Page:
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Monthly Meet & Eat: Quantum Computing
November 12 @ 6:00 pm - 8:30 pmFree
Eat Pizza and learn about Quantum Computing using Trapped Ions:
Please join the Western Washington ASME for a night of networking and learning as we hear from our guest speaker Dr. Ryan Bowler.
Quantum computers, or more accurately, quantum information processors, are predicted to enable a significant speedup in solving certain classes of problems compared to their classical counterparts. The elements that make up a quantum information processor include quantum bits, or “qubits,” with long lifetimes, universal quantum logic gates, information transport, and state initialization. This talk will focus on a specific implementation; the use of an atomic ion trap, wherein information transport is achieved through the movement of qubit ions across distinct trap zones. While experiment timescales had previously been dominated by ion transport and re-initialization of motional states, modern progress achieves transport and separation of qubit ions on timescales comparable to quantum logic gates. The developed techniques for ion transport result in low excitations, reducing the need for re-initialization of ion states. This can enable a significant improvement in the operation time of an ion-based quantum information processor.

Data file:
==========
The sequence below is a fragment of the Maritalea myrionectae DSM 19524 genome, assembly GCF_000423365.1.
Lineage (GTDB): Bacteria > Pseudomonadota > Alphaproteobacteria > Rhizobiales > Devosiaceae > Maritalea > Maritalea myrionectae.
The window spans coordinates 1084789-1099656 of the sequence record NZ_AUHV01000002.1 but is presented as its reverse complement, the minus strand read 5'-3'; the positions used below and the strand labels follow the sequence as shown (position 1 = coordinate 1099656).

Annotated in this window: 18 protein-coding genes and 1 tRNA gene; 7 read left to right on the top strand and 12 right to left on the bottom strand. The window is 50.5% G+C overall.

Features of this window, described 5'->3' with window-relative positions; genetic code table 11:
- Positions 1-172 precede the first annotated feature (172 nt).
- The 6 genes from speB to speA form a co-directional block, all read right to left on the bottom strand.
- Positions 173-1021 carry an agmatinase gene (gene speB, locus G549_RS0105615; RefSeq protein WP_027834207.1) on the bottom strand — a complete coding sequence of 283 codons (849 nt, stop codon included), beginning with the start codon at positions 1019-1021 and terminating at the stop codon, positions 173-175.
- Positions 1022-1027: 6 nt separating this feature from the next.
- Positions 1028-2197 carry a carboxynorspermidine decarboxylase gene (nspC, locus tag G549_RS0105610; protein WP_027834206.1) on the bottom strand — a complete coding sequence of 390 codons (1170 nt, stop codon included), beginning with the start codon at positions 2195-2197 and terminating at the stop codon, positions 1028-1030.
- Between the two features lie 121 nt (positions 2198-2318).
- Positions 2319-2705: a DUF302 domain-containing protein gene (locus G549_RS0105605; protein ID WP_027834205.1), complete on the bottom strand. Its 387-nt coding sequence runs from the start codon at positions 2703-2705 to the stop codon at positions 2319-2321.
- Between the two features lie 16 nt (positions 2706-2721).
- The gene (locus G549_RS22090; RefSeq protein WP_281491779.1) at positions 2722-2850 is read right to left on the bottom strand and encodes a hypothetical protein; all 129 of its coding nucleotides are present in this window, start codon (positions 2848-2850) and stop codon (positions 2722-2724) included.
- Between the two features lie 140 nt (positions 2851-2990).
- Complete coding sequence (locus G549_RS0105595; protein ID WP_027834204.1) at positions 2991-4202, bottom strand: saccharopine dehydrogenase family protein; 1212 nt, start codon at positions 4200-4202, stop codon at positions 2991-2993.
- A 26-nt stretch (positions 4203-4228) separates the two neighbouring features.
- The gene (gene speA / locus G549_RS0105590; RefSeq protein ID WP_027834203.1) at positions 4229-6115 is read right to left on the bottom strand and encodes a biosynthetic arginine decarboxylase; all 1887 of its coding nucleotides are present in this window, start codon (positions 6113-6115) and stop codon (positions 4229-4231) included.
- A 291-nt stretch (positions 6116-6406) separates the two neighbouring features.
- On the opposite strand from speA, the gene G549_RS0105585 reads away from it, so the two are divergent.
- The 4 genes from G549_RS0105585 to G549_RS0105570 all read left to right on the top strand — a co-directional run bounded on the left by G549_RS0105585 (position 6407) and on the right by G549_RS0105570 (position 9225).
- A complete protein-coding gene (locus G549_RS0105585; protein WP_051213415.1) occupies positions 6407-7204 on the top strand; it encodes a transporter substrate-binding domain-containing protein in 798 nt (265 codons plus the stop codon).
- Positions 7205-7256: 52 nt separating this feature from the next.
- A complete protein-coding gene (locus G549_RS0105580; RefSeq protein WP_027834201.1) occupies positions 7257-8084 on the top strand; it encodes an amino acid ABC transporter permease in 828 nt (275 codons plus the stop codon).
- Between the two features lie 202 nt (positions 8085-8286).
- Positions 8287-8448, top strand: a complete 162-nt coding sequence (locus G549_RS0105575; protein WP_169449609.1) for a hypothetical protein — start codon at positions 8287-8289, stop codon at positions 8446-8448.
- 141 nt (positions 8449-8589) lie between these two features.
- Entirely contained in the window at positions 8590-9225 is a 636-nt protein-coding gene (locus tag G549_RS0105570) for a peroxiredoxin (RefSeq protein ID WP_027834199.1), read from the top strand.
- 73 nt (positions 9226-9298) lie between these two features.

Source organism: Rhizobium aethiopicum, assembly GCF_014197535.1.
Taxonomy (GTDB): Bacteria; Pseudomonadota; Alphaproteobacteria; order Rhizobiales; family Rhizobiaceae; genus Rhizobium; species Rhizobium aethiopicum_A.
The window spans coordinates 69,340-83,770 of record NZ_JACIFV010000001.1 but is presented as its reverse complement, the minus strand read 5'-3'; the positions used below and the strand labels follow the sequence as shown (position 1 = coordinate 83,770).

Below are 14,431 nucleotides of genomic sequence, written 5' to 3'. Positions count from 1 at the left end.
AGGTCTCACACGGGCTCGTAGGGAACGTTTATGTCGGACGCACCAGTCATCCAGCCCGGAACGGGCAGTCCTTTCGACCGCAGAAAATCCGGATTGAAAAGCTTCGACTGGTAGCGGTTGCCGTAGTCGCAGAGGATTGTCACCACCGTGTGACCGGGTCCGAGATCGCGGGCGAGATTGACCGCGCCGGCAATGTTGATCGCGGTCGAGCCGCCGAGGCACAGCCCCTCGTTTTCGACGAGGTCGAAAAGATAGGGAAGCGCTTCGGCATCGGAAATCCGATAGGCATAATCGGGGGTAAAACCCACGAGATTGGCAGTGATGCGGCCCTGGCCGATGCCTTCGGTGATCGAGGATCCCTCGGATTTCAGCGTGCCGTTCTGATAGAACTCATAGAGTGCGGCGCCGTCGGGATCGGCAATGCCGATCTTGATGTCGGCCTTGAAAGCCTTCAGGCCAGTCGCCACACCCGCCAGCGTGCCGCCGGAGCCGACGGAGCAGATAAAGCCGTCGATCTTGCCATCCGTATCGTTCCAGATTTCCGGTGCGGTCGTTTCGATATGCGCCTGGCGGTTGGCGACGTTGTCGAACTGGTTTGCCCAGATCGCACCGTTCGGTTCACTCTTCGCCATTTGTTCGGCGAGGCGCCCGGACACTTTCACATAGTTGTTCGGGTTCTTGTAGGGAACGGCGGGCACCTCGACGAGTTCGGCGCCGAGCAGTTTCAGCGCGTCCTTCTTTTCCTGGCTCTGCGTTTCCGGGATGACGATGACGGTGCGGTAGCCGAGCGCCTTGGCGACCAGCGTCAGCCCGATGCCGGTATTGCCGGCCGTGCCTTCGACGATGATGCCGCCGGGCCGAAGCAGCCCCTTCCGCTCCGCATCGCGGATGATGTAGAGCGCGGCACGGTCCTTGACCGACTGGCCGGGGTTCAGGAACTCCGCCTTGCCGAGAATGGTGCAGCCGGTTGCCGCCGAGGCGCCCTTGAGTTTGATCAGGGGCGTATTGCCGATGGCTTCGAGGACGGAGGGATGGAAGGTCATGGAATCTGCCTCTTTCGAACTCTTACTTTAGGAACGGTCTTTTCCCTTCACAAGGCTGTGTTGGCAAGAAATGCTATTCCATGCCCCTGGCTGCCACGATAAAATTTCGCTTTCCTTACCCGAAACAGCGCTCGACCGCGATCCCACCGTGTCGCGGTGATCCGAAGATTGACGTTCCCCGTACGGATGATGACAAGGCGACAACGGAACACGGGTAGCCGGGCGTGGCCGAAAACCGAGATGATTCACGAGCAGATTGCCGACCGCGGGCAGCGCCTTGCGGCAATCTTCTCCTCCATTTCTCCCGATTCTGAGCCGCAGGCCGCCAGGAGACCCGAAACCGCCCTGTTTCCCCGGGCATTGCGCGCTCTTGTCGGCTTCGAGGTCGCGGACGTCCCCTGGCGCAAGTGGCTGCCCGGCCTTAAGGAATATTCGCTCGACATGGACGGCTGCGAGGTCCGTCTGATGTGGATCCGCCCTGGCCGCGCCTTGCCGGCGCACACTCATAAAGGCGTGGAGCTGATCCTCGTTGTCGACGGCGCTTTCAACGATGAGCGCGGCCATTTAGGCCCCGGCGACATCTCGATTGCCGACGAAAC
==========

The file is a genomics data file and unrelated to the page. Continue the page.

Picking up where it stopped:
Dr. Bowler Brief Bio:
Dr. Ryan Bowler has been working in the field of atomic, molecular, and optical physics since 2006. He received his B.S. in physics and B.A. in mathematics at the University of Washington. During his Ph.D. work at the University of Colorado, Boulder, his graduate research was conducted at the National Institute of Standards and Technology. There his work focused on quantum computation with trapped atomic ions using laser-driven entanglement, and working on emerging techniques to produce large-scale quantum computer architectures. He performed postdoctoral research at the University of Washington, researching the formation of trapped ultra-cold molecules, and to optically trap mixed atomic samples. Dr. Bowler currently works on photonics with EOSPACE as a member of the technical staff.